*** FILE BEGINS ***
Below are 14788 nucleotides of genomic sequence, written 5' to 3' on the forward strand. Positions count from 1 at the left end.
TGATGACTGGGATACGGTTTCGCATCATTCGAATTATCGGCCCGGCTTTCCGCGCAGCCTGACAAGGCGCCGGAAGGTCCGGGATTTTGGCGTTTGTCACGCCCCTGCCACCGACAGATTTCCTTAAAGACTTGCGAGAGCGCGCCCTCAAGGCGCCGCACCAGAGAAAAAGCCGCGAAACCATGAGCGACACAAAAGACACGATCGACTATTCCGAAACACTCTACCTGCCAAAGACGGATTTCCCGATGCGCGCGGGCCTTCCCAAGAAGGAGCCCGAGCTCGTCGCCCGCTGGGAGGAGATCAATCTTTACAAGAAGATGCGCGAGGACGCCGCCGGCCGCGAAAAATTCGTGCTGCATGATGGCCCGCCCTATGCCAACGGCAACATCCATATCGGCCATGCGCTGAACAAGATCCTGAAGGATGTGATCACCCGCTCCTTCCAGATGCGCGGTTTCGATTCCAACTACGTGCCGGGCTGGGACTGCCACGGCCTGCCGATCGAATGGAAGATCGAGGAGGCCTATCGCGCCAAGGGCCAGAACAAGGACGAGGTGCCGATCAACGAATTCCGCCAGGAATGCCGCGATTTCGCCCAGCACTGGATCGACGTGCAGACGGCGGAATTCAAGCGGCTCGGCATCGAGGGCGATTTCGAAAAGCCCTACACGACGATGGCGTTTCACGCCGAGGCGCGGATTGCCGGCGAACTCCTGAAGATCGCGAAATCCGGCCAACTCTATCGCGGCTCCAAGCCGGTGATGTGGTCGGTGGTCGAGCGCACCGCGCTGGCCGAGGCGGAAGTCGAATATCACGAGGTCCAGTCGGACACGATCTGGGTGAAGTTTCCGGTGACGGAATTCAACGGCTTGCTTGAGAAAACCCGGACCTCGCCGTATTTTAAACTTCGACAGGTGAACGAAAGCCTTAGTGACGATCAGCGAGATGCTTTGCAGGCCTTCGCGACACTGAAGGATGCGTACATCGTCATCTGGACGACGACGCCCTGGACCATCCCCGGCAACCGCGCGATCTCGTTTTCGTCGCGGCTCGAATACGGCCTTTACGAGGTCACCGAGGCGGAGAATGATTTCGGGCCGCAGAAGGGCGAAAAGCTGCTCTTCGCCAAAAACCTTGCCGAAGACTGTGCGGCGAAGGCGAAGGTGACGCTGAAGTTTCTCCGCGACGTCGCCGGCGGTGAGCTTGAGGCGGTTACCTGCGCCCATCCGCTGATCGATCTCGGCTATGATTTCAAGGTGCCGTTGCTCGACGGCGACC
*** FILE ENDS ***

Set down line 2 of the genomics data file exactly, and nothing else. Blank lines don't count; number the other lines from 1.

TGATGACTGGGATACGGTTTCGCATCATTCGAATTATCGGCCCGGCTTTCCGCGCAGCCTGACAAGGCGCCGGAAGGTCCGGGATTTTGGCGTTTGTCACGCCCCTGCCACCGACAGATTTCCTTAAAGACTTGCGAGAGCGCGCCCTCAAGGCGCCGCACCAGAGAAAAAGCCGCGAAACCATGAGCGACACAAAAGACACGATCGACTATTCCGAAACACTCTACCTGCCAAAGACGGATTTCCCGATGCGCGCGGGCCTTCCCAAGAAGGAGCCCGAGCTCGTCGCCCGCTGGGAGGAGATCAATCTTTACAAGAAGATGCGCGAGGACGCCGCCGGCCGCGAAAAATTCGTGCTGCATGATGGCCCGCCCTATGCCAACGGCAACATCCATATCGGCCATGCGCTGAACAAGATCCTGAAGGATGTGATCACCCGCTCCTTCCAGATGCGCGGTTTCGATTCCAACTACGTGCCGGGCTGGGACTGCCACGGCCTGCCGATCGAATGGAAGATCGAGGAGGCCTATCGCGCCAAGGGCCAGAACAAGGACGAGGTGCCGATCAACGAATTCCGCCAGGAATGCCGCGATTTCGCCCAGCACTGGATCGACGTGCAGACGGCGGAATTCAAGCGGCTCGGCATCGAGGGCGATTTCGAAAAGCCCTACACGACGATGGCGTTTCACGCCGAGGCGCGGATTGCCGGCGAACTCCTGAAGATCGCGAAATCCGGCCAACTCTATCGCGGCTCCAAGCCGGTGATGTGGTCGGTGGTCGAGCGCACCGCGCTGGCCGAGGCGGAAGTCGAATATCACGAGGTCCAGTCGGACACGATCTGGGTGAAGTTTCCGGTGACGGAATTCAACGGCTTGCTTGAGAAAACCCGGACCTCGCCGTATTTTAAACTTCGACAGGTGAACGAAAGCCTTAGTGACGATCAGCGAGATGCTTTGCAGGCCTTCGCGACACTGAAGGATGCGTACATCGTCATCTGGACGACGACGCCCTGGACCATCCCCGGCAACCGCGCGATCTCGTTTTCGTCGCGGCTCGAATACGGCCTTTACGAGGTCACCGAGGCGGAGAATGATTTCGGGCCGCAGAAGGGCGAAAAGCTGCTCTTCGCCAAAAACCTTGCCGAAGACTGTGCGGCGAAGGCGAAGGTGACGCTGAAGTTTCTCCGCGACGTCGCCGGCGGTGAGCTTGAGGCGGTTACCTGCGCCCATCCGCTGATCGATCTCGGCTATGATTTCAAGGTGCCGTTGCTCGACGGCGACC